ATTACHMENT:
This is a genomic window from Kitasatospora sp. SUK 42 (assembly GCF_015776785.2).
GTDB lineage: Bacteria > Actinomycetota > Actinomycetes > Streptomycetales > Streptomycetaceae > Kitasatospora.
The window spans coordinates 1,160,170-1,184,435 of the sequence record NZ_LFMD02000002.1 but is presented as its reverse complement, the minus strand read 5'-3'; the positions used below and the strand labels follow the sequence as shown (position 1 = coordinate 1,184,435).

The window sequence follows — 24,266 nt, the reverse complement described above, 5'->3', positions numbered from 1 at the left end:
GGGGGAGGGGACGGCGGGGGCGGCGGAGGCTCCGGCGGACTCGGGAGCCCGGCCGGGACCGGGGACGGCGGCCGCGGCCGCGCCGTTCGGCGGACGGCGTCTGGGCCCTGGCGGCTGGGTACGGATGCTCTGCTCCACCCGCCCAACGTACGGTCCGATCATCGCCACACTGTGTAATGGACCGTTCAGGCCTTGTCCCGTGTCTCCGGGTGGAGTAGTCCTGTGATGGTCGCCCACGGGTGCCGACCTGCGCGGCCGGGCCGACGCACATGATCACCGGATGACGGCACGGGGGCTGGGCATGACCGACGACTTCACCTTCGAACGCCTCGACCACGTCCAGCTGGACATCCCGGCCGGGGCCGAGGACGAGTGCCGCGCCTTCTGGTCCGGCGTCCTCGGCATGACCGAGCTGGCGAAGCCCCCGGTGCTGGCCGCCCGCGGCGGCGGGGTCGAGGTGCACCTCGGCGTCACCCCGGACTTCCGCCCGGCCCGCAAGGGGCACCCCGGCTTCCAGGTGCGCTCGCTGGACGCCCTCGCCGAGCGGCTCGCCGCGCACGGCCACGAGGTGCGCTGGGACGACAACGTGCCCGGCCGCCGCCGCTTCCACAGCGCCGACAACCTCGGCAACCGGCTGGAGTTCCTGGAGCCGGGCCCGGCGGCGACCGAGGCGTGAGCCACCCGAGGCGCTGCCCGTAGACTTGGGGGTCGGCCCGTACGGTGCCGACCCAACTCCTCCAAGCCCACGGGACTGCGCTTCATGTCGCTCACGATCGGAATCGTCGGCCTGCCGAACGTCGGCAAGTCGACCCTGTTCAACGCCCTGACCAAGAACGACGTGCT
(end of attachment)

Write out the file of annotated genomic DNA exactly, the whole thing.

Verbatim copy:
This is a genomic window from Kitasatospora sp. SUK 42 (assembly GCF_015776785.2).
GTDB lineage: Bacteria > Actinomycetota > Actinomycetes > Streptomycetales > Streptomycetaceae > Kitasatospora.
The window spans coordinates 1,160,170-1,184,435 of the sequence record NZ_LFMD02000002.1 but is presented as its reverse complement, the minus strand read 5'-3'; the positions used below and the strand labels follow the sequence as shown (position 1 = coordinate 1,184,435).

The window sequence follows — 24,266 nt, the reverse complement described above, 5'->3', positions numbered from 1 at the left end:
GGGGGAGGGGACGGCGGGGGCGGCGGAGGCTCCGGCGGACTCGGGAGCCCGGCCGGGACCGGGGACGGCGGCCGCGGCCGCGCCGTTCGGCGGACGGCGTCTGGGCCCTGGCGGCTGGGTACGGATGCTCTGCTCCACCCGCCCAACGTACGGTCCGATCATCGCCACACTGTGTAATGGACCGTTCAGGCCTTGTCCCGTGTCTCCGGGTGGAGTAGTCCTGTGATGGTCGCCCACGGGTGCCGACCTGCGCGGCCGGGCCGACGCACATGATCACCGGATGACGGCACGGGGGCTGGGCATGACCGACGACTTCACCTTCGAACGCCTCGACCACGTCCAGCTGGACATCCCGGCCGGGGCCGAGGACGAGTGCCGCGCCTTCTGGTCCGGCGTCCTCGGCATGACCGAGCTGGCGAAGCCCCCGGTGCTGGCCGCCCGCGGCGGCGGGGTCGAGGTGCACCTCGGCGTCACCCCGGACTTCCGCCCGGCCCGCAAGGGGCACCCCGGCTTCCAGGTGCGCTCGCTGGACGCCCTCGCCGAGCGGCTCGCCGCGCACGGCCACGAGGTGCGCTGGGACGACAACGTGCCCGGCCGCCGCCGCTTCCACAGCGCCGACAACCTCGGCAACCGGCTGGAGTTCCTGGAGCCGGGCCCGGCGGCGACCGAGGCGTGAGCCACCCGAGGCGCTGCCCGTAGACTTGGGGGTCGGCCCGTACGGTGCCGACCCAACTCCTCCAAGCCCACGGGACTGCGCTTCATGTCGCTCACGATCGGAATCGTCGGCCTGCCGAACGTCGGCAAGTCGACCCTGTTCAACGCCCTGACCAAGAACGACGTGCT